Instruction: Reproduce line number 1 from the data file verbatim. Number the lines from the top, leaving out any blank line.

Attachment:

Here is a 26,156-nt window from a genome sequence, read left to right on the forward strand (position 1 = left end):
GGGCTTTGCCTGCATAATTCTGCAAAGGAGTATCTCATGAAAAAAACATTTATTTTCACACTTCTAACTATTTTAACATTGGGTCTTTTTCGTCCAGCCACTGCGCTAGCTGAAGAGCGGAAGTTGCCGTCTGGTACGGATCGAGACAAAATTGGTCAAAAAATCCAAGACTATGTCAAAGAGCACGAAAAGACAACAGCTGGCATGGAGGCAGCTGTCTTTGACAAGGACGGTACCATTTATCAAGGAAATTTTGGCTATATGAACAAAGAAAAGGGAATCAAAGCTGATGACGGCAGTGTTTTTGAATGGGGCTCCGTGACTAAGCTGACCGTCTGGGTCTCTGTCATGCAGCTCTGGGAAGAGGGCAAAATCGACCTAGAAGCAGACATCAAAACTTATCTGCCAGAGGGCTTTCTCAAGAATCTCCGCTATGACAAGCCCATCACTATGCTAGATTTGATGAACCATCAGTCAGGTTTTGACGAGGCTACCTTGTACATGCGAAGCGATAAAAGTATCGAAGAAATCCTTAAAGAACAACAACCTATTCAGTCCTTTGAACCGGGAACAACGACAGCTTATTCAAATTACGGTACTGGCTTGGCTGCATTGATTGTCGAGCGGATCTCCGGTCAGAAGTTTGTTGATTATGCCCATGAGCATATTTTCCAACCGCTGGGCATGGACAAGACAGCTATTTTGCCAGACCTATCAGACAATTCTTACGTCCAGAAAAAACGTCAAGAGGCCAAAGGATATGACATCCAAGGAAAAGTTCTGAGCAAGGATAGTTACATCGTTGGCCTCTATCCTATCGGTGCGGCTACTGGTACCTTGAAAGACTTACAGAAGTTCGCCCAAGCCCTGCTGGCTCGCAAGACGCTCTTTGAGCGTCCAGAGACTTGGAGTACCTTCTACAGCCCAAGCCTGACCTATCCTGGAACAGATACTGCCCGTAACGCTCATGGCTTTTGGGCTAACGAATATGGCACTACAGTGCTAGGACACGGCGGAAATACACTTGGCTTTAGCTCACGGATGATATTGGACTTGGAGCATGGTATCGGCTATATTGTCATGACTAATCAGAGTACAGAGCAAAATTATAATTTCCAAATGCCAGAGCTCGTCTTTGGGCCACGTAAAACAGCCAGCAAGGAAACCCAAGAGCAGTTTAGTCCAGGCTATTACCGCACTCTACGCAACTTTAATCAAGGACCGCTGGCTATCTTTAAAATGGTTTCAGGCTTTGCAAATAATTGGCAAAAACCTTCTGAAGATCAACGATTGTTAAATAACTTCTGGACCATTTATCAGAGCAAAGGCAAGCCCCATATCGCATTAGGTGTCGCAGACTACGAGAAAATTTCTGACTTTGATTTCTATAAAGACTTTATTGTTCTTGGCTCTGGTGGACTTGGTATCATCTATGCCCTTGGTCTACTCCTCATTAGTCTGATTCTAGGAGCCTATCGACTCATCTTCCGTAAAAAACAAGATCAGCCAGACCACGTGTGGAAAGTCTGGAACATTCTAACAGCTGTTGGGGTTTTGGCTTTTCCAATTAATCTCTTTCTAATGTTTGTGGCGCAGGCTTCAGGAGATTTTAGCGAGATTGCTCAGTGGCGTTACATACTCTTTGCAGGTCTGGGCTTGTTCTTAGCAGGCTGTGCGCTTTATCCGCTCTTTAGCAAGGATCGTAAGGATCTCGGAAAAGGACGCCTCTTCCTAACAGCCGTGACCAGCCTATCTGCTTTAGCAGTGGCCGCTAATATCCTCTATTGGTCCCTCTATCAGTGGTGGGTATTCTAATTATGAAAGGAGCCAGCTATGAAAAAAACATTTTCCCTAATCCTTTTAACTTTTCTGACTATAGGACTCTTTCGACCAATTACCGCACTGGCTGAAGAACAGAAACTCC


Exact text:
Here is a 26,156-nt window from a genome sequence, read left to right on the forward strand (position 1 = left end):